Cloud eCommerce Primer; Echidna Minneapolis eCommerce Agency; Design + Technology + Marketing; Cloud-based eCommerce
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About the Author
Adam Roozen comes from 20 years of eCommerce and technology experience, including leadership roles for Walmart’s Sam’s Club eCommerce division. His diverse background includes strategy, marketing, site experience, program management, and technology design and development.

 

An eCommerce Cloud Implementation Primer

 
With the increasing intersection of the eCommerce and cloud industries, Echidna has put significant capabilities and processes in place to implement a wide range of eCommerce websites quickly, safely, and with high quality due to our creation and use of a robust implementation methodology. Put simply, our abundant experience has created a process to ensure we can do great work for you.

eCommerce website implementations are easy – if you’re a retailer that is 100% cookie-cutter and operating at a moderate scale. It’s far from easy if you’re a differentiated business or operating at significant scale. It’s even further from easy if you are both.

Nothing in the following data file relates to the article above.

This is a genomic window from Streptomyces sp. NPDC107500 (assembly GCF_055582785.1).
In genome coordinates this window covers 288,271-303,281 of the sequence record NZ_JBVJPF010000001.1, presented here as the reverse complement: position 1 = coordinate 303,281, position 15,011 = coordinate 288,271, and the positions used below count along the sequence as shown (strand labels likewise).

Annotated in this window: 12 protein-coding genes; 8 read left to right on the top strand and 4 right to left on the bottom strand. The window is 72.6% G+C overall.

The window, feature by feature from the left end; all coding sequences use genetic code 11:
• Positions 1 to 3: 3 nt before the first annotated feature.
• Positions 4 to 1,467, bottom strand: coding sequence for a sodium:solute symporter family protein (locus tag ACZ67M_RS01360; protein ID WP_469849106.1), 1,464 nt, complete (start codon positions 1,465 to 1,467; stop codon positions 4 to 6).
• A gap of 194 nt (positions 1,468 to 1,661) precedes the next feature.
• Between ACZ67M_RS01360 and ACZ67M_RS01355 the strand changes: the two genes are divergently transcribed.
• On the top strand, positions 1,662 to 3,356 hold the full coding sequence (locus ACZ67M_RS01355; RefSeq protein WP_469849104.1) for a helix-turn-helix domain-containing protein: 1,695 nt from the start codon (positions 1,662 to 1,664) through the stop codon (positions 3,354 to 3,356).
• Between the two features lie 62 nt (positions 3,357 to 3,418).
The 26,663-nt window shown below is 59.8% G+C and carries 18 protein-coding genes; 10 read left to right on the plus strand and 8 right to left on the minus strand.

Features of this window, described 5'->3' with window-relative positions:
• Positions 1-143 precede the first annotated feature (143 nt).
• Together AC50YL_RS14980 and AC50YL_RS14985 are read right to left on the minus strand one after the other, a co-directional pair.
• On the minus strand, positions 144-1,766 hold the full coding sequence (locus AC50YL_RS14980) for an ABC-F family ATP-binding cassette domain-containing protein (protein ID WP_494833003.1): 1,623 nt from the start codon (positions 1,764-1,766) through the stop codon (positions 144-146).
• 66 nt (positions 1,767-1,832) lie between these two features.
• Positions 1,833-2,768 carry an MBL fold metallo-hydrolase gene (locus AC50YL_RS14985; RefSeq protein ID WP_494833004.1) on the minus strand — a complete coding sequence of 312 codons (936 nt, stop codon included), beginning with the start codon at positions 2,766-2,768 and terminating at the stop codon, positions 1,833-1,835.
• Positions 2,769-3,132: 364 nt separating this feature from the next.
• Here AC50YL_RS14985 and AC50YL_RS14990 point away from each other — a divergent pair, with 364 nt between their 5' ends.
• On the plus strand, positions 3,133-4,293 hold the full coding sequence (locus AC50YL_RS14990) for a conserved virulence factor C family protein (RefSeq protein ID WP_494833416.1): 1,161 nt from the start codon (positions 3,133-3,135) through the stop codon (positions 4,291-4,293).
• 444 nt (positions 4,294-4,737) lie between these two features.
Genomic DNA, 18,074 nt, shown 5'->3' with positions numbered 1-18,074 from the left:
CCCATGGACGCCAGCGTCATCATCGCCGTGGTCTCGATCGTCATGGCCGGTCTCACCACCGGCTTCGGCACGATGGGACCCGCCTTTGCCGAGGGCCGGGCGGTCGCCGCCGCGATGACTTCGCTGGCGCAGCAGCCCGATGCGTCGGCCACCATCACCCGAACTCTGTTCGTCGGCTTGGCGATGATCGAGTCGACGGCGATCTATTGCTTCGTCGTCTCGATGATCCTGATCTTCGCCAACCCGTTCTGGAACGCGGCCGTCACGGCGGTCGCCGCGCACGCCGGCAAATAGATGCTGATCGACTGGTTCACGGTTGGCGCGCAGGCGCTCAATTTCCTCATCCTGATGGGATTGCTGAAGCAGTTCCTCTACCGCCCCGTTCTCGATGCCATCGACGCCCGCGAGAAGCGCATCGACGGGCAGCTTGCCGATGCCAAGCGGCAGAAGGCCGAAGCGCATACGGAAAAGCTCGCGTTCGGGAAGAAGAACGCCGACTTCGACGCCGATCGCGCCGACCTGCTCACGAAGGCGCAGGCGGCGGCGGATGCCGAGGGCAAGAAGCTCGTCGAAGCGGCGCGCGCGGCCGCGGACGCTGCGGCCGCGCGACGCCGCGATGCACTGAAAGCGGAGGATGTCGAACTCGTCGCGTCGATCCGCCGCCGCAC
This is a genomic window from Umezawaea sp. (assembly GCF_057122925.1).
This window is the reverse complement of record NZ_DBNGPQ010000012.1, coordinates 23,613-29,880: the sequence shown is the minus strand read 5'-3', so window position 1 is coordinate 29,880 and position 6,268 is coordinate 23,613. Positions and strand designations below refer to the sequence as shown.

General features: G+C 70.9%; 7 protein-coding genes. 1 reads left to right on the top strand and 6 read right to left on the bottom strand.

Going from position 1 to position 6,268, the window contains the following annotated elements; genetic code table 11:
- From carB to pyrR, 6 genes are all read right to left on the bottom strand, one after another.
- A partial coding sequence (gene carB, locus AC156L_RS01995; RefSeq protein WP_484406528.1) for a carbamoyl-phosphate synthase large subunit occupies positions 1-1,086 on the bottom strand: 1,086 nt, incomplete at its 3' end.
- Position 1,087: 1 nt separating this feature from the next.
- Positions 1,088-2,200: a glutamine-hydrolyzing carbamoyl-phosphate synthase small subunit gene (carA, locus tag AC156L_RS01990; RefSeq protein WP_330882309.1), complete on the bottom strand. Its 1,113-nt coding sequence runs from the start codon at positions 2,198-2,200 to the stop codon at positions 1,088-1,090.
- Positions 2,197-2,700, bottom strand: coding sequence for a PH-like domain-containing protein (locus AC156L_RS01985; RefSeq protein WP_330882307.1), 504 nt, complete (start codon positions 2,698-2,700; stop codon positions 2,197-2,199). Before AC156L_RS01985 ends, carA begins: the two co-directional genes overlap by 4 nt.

Our principals here at Echidna come from your world. Some of us have operated large eCommerce organizations (Sam’s Club; Urban Outfitters; Anthropologie; Teleflora), some of us have led enterprise projects for large eCommerce organizations (Target; Best Buy; Kohl’s), and all of us have overseen multiple eCommerce platform implementations – some spanning multiple years with project budgets in the tens-of-millions of dollars. We’ve been there.

Our experience gives us an extremely rare and robust purview when it comes to implementing eCommerce platforms. We’ve leveraged our experience in massive projects for massive companies and used it to create Echidna, bringing the same level of diligence and planning to businesses around the world – businesses as large as Kohl’s and as small as brand-new start-ups.

In this article, I intend to share a summary of a common methodology that can help you as you embark on your journey to implement a new or replacement cloud-based eCommerce platform.

Step 1: Select Vendors

Notice the “s” on the end of vendors. You will have multiple. At a minimum, you will have a technology platform vendor and an implementation vendor. You’ll likely have additional integrated vendors, as well.

Your technology platform vendor is a company that has built a cloud-based eCommerce platform that has invested tens-of-millions of dollars into creating a platform that you can use for a tiny fraction of the cost. It will include both hardware and software, so you’re generally 95% of the way there already.